Violence against blacks has a long history in this country from slavery to Jim Crow to struggles over desegregation. However, as Michelle Alexander points out in The New Jim Crow, the school-to-prison pipeline and the prison industrial system have established new and pernicious forms of racial oppression that especially penalize black youth. Added to this is the abysmal black employment picture where over a quarter of blacks under 25 are without gainful employment. Moreover, according to data from the 2013 Bureau of Labor Statistics, black youth unemployment for the ages of 16-19 is 393 percent higher than the national unemployment average.
Ironically, black youth who demonstrate both the physical prowess and agility to play college and then professional football are granted a pass (excuse the pun) when it comes to engaging in aggression for the entertainment of majority white audiences. In the culturally and socially sanctioned violence of football, white fans root for their favorite black players to pound opposing teams. While admiring the massive and muscular black bodies that predominate on the football field, many of these same white fans can justify the extrajudicial killing of the hulking Michael Brown. That they can do this is a consequence of the pathologizing of black youth.
As clinical professor of law and director of the Civil Rights and Police Accountability Project at the Edwin F. Mandel Legal Aid Clinic, Craig Futterman notes: “For all too many people out there, when people think of the words ‘criminal’, ‘drug dealer’ or ‘gangbanger’, images of Black and Brown folks come to mind and that’s equal with respect to police.” As Futterman’s research concerning police perceptions of young Black and Brown men shows, police see those young men as a “potential criminal or a potential danger, and that also makes that police officer far more likely to feel threatened and far more likely to shoot.”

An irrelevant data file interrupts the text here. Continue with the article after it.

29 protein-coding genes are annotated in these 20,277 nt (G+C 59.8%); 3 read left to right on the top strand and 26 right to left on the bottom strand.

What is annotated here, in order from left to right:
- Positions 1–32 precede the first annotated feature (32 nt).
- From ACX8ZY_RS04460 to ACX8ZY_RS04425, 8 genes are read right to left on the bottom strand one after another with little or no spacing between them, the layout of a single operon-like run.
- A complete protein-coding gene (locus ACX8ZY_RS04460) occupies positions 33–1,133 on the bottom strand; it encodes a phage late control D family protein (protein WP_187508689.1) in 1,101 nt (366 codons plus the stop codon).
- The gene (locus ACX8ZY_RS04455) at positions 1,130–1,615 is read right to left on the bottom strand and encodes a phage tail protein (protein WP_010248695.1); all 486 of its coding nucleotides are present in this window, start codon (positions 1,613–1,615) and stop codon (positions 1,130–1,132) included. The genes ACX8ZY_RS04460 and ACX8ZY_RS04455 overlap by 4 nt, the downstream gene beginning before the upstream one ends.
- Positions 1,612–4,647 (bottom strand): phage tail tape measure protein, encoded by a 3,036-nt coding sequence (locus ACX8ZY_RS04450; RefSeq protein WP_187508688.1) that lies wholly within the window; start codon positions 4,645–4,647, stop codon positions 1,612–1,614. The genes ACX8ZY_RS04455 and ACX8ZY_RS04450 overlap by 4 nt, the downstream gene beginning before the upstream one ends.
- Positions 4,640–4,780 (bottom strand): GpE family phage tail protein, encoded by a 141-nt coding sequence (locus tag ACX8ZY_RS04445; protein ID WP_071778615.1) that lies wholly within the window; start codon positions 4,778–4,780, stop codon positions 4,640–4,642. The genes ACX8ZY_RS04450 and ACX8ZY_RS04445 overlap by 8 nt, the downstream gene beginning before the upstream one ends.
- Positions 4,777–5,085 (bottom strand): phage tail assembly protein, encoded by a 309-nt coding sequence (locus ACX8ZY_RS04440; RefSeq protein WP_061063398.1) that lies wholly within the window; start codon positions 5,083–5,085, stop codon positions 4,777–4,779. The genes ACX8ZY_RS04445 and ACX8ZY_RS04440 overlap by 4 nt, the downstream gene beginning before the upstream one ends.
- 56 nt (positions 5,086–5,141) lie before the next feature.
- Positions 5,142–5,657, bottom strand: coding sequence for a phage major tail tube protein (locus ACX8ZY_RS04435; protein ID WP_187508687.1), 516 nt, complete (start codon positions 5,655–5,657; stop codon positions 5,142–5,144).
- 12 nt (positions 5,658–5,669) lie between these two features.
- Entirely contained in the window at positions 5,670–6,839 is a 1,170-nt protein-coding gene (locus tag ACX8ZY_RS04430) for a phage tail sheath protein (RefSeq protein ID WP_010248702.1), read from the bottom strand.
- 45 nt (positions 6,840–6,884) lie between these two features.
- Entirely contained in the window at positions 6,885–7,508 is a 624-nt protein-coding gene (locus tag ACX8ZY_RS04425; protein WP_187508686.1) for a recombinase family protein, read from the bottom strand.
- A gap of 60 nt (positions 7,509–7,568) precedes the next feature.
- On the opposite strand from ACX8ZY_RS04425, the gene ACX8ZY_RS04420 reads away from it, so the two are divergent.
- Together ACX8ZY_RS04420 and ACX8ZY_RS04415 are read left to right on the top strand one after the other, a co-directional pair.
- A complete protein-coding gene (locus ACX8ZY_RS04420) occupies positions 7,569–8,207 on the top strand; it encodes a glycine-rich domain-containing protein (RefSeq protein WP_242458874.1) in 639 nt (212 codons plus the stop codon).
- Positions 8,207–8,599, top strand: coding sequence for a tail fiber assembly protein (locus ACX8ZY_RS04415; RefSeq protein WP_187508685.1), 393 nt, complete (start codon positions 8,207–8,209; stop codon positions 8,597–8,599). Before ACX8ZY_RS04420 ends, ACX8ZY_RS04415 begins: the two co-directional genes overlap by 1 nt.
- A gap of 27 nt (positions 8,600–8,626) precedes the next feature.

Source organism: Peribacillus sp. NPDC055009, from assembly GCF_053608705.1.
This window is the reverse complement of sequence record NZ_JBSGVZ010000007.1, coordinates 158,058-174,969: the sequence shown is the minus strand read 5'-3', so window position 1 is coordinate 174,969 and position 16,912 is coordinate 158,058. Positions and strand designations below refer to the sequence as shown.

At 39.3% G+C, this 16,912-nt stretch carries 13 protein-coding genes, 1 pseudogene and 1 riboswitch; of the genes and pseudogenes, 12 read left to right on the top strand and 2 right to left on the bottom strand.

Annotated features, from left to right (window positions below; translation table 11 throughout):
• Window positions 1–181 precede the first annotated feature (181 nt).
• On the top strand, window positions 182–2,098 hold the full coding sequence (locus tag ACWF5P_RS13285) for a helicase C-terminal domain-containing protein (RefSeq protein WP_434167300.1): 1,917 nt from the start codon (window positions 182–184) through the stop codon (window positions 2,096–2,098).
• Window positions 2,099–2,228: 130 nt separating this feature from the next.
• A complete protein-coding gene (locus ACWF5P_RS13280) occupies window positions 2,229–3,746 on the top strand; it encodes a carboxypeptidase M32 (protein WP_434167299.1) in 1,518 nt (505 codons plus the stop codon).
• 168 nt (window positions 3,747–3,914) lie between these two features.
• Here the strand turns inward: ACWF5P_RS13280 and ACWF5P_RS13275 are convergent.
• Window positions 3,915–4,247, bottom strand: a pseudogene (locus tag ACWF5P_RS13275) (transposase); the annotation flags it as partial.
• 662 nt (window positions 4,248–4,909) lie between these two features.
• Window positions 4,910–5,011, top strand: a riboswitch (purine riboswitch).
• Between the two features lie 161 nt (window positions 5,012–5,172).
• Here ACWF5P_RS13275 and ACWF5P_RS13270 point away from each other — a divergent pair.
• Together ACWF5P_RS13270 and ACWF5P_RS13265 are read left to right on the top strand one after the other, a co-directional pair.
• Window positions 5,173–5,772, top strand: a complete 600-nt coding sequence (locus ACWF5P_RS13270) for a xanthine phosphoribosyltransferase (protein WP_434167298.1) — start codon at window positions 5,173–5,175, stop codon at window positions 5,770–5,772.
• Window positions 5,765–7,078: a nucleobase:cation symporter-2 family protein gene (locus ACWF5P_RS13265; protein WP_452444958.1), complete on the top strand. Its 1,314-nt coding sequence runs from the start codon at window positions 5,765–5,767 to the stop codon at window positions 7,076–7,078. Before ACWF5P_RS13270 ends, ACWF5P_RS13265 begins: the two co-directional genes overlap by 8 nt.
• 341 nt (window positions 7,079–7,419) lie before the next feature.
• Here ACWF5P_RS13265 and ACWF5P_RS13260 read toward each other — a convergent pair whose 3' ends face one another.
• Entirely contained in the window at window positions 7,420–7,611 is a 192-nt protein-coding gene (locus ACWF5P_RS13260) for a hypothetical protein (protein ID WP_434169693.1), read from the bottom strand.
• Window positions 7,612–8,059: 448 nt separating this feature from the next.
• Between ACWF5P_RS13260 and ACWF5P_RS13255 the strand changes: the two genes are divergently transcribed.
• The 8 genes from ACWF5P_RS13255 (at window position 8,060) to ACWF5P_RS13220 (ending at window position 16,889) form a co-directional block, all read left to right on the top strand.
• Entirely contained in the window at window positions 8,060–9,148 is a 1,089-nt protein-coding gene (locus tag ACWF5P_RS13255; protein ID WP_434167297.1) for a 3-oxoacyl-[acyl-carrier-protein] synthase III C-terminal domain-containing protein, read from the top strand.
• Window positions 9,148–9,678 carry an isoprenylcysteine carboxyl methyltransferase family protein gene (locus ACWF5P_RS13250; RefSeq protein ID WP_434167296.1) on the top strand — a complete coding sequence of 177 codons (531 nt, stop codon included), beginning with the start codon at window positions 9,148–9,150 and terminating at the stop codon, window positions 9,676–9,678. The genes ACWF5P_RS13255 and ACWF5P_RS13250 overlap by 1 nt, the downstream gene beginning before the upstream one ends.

While the exact sequence of events that led to the killing of Michael Brown is still in dispute, what is indisputable, based on the independent autopsy report by Dr. Michael Baden, former chief medical examiner of New York City, is that Brown was a defenseless victim of police violence. Instead of immediately arresting Darren Wilson, the Ferguson police department put him on paid leave. Even now, these same police and political forces are selectively releasing information about Brown intended to cast aspersions on his innocence, as if any such information could justify his extrajudicial murder.
According to Brigitt Keller, executive director of the National Police Accountability Project, “excessive force by police…is getting worse.” She identifies possible causes as the militarization of the police, ongoing police impunity, and an exaggerated sense of what police confront, no doubt reinforced by the spread of Homeland Security horror stories. Yet, there remains a deep racial divide when it comes to assessing the inequities of police violence. A recent Pew Research poll reported that 80 percent of blacks thought Michael Brown’s death raised “important issues about race that need to be addressed” against only 37 percent of whites who agreed with that sentiment.
I certainly choose to be with the 37 percent of whites who believe that the killing of Michael Brown requires some serious interrogation about the persistence of racism in American culture. Beyond raising fundamental questions about the racial inequities built into our criminal justice, economic, and cultural systems, it is time to ask whether professional football has become equivalent to the gladiatorial games during the Roman Empire, an empire which existed for the benefit of a ruling order that exploited and oppressed its colonized peoples. I also choose not to be a spectator at our modern day Coliseums, watching football follies either in person or electronically, while the praetorian guards outside gun down the young sons of slaves of yore.